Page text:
Open main menu

Page:Popular Science Monthly Volume 84.djvu/255

This page has been proofread, but needs to be validated.

By Professor ARLAND D. WEEKS


IN current discussions of country life there seems to be the implication if not the direct claim that the urban population of the nation is relatively too large as compared with country population. Regret is general because boys and girls leave the farm. The steady regression of percentage of rural as compared with urban population in the decades of our national life gives rise to apprehension. It is held as a disquieting fact that so many agricultural counties—230 by the last census—should show an absolute decline in population, while the growth of cities is phenomenal.

There are no doubt many reasons for the sentiment in favor of a larger agricultural population. We have not yet come to believe in the city as a normal mode of life. When the older people of the United States were young the country took precedence over the city, and the experiences of childhood passed on the farm perhaps affect the point of view at present. The sentimental claims of agricultural life no doubt color our economics. The sentiment, too, for a return to nature, recrudescing periodically with Horace, Rousseau, Emerson, Thoreau, and John Burroughs, and always deep in the nature of man, fallaciously carries with it the inference that the agricultural population should be relatively large. Of course, the desire for living close to nature has no connection with the economic question of how large the actual agricultural population should be.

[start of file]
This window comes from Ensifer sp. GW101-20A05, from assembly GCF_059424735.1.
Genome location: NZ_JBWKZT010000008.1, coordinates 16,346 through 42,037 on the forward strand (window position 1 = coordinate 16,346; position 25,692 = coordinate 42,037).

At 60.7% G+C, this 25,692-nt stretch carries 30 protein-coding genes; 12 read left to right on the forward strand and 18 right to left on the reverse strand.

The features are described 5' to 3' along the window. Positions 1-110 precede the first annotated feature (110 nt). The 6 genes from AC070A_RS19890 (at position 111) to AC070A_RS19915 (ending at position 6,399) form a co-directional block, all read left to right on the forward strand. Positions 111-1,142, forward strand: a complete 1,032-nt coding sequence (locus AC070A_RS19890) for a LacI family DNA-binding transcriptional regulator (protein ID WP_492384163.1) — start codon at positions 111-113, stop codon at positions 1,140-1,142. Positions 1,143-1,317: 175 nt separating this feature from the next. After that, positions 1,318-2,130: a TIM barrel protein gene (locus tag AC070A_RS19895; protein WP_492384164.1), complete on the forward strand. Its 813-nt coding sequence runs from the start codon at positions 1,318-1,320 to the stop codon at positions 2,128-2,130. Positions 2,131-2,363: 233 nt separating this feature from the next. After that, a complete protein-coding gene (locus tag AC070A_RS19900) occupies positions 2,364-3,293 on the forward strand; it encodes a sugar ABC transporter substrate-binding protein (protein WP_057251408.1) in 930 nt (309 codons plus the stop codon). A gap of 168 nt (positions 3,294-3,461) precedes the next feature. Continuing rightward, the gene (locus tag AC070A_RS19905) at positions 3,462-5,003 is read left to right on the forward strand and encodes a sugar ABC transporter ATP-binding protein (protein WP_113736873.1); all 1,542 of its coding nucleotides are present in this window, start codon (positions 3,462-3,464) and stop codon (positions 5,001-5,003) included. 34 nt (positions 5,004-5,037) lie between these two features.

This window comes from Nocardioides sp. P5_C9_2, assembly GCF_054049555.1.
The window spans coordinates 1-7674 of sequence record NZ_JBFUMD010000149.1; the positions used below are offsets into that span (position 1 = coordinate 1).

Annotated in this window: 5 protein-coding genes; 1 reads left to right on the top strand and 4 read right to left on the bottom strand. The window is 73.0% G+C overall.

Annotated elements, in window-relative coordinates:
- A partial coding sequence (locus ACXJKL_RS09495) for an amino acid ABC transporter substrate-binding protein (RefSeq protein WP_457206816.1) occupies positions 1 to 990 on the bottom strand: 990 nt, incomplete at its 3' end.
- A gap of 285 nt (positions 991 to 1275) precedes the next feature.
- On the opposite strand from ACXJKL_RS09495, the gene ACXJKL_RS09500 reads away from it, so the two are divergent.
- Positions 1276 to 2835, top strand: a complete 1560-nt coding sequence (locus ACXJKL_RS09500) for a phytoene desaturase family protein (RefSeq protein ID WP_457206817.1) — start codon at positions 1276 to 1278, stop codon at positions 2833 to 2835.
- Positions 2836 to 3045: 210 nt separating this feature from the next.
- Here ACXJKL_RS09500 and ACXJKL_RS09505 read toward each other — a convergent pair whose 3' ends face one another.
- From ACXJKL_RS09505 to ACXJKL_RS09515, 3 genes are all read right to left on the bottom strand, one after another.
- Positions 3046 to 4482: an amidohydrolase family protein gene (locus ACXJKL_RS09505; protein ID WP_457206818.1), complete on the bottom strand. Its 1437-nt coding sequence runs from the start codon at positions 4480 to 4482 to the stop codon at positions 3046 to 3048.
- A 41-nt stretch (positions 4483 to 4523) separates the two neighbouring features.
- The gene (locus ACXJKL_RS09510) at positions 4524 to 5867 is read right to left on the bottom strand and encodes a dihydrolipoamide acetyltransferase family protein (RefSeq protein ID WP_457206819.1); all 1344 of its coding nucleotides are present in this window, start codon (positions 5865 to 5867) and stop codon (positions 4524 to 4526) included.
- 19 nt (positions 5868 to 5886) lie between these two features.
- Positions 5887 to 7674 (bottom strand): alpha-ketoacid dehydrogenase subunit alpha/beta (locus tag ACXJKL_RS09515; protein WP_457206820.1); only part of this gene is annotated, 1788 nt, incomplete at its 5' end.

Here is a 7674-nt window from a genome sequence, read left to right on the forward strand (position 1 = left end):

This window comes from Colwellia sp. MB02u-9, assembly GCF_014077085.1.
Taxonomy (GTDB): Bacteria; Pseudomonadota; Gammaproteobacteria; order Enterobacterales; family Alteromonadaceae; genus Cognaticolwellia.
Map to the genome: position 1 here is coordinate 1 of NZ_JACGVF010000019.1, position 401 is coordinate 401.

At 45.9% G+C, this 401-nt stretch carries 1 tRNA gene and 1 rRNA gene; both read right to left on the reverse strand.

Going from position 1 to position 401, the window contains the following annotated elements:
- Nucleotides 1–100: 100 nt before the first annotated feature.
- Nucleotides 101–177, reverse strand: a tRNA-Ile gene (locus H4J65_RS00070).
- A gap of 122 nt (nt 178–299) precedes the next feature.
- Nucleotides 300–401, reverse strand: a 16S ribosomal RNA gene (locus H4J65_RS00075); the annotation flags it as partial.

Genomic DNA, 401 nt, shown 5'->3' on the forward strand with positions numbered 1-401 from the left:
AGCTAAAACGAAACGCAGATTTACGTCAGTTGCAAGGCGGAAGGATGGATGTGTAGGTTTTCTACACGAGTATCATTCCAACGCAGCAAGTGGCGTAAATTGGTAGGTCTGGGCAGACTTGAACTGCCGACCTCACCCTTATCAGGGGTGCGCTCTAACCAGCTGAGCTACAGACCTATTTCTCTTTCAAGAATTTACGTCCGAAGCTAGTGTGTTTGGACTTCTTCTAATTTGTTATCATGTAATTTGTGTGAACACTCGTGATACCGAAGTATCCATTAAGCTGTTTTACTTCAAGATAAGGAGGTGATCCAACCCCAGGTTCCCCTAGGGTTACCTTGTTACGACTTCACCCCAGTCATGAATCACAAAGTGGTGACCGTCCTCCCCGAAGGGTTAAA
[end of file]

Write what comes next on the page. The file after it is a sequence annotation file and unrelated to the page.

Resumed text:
But among the most active causes of interest in agricultural population is the high retail price of food. The products of the farm reach the consumer at high expense. It matters little to the consumer where the increase of cost attaches, so long as he must pay prices which by comparison with those formerly prevailing seem to be those of famine. There is perhaps a lurking feeling that farm products should not cost much. The time was when to help oneself to fruit from the farmer's trees or invade his vegetable garden bore not the slightest resemblance to larceny—it simply showed a confidence in the philanthropic nature of farming. Things were "free" in the country, though no one, of course, would feel free to carry off a peck of lead pencils from a stationer's or half a bushel of rubber balls from a toy store.

Let us admit the acceptability of cheaper food. How does this affect the question of agricultural population? Does it follow that